It's thought that around one out of 70 Australians are affected by coeliac disease, which is a form of gluten intolerance. If you've been recently diagnosed with the condition, there are some important changes that must be made, which are largely dietary. Although coeliac disease is a chronic, incurable condition, it can be effectively managed by following an appropriate diet. However, anyone recently diagnosed with the disease should be aware of how it can affect their teeth—particularly their dental enamel.
How It Affects Your Teeth
The ways in which coeliac disease affects dental enamel are not widely understood. Your body's auto-immune response to the ingestion of gluten is thought to play a role, leading to malformation and general weakening of your dental enamel during its development. Your inability to process gluten (via the small intestine) is also a potential culprit, with the issues affecting your dental enamel essentially a curious byproduct. Whatever the reason, what sort of attention does your dental enamel need now that you've been diagnosed with coeliac disease?
The biggest risk is the demineralisation of your dental enamel. This is when your enamel weakens and erodes, exposing the dentin beneath, which forms the majority of a tooth's overall structure. Without dental enamel, a tooth is infinitely more prone to deterioration. One of the ways in which a dentist can help your teeth is to offset the effects of this demineralisation. How can they achieve this?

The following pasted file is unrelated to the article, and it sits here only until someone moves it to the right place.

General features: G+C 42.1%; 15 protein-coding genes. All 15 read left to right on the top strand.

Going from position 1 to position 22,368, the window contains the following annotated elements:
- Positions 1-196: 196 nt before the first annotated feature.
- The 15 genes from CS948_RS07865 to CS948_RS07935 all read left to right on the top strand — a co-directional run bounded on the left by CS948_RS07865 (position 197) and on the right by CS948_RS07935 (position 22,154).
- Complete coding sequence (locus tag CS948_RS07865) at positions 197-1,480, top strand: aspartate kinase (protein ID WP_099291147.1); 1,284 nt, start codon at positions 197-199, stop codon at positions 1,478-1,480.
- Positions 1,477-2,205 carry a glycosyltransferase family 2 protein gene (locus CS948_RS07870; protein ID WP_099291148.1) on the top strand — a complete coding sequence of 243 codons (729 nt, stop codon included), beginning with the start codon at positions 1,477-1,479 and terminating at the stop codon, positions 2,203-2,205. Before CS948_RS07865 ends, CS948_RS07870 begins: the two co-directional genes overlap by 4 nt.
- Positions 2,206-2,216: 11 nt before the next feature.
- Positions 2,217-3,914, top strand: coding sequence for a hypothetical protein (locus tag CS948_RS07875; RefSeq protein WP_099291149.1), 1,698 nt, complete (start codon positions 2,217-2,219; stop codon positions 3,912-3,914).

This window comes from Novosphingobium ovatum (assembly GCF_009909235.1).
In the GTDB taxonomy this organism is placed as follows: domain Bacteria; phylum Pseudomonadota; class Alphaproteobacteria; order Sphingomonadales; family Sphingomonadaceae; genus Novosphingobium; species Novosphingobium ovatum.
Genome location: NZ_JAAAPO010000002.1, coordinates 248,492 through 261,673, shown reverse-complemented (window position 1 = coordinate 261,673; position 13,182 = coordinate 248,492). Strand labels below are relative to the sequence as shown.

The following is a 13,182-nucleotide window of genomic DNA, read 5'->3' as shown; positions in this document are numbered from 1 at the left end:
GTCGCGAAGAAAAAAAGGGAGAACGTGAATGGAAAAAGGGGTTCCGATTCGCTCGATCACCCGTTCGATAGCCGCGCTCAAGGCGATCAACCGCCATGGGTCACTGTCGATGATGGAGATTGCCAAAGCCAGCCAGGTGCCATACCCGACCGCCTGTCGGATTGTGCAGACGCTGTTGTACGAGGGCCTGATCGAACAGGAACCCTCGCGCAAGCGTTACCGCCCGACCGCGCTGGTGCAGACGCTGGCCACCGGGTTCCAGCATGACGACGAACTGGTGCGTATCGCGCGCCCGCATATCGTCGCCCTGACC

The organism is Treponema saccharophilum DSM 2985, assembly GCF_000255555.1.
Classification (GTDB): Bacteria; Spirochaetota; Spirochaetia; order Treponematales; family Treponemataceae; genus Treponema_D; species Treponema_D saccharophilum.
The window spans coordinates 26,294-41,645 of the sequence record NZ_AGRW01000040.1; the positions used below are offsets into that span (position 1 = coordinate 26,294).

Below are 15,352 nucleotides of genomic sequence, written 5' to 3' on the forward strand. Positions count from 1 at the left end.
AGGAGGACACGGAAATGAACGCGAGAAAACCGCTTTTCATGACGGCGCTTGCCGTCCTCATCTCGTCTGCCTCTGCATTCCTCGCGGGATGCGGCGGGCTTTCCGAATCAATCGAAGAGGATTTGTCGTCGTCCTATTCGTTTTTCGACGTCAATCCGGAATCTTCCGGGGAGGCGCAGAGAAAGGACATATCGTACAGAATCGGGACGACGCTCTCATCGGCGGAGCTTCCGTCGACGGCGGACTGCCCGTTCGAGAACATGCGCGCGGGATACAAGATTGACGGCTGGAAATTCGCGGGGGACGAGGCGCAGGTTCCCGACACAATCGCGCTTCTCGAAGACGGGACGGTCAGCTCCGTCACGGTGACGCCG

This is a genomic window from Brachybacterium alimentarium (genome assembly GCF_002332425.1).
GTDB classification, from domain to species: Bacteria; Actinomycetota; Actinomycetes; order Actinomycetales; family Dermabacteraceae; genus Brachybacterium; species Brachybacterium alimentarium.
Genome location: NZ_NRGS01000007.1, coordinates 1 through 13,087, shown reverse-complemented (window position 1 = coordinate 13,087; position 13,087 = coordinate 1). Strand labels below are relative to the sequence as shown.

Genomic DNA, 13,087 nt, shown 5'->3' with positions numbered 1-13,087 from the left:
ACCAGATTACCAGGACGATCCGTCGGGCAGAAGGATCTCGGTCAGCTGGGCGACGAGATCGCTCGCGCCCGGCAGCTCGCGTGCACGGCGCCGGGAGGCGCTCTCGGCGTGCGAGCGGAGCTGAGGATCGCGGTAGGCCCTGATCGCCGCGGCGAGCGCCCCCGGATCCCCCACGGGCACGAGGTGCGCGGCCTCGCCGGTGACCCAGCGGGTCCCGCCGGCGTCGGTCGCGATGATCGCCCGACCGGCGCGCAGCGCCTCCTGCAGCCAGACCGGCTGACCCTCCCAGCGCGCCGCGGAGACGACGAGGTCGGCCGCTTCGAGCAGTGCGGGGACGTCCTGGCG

The remineralisation of teeth is possible, to some extent. This involves a fluoride treatment, which your dentist can perform as part of your regular checkups. Be sure to ask your dentist about whether any additional fluoride is wise in your case, beyond existing sources of fluoride (such as in tap water), and the treatment your dentist performs themselves. Don't take additional fluoride supplements without explicit instructions. Too much fluoride can also affect the mineralisation of a tooth and can cause discolouration in the form of prominent white spots on the enamel. Remineralisation has its limits, and when enamel has already been lost, you will need alternative treatment.
Synthetic Enamel Substitutes
While it may one day be possible to regrow enamel, for the moment, a dentist must apply a synthetic substitute. A dental sealant (transparent latex coating) for the teeth may be beneficial, as is dental bonding—which is the application of a tooth-coloured resin to affected surfaces of your teeth. Extreme cases may warrant porcelain dental crowns, which fully encase the teeth to protect them from further erosion.
Anyone recently diagnosed with coeliac disease should be mindful of the effects that the condition can have on their dental enamel, and in conjunction with their dentist, must take steps to offset these effects.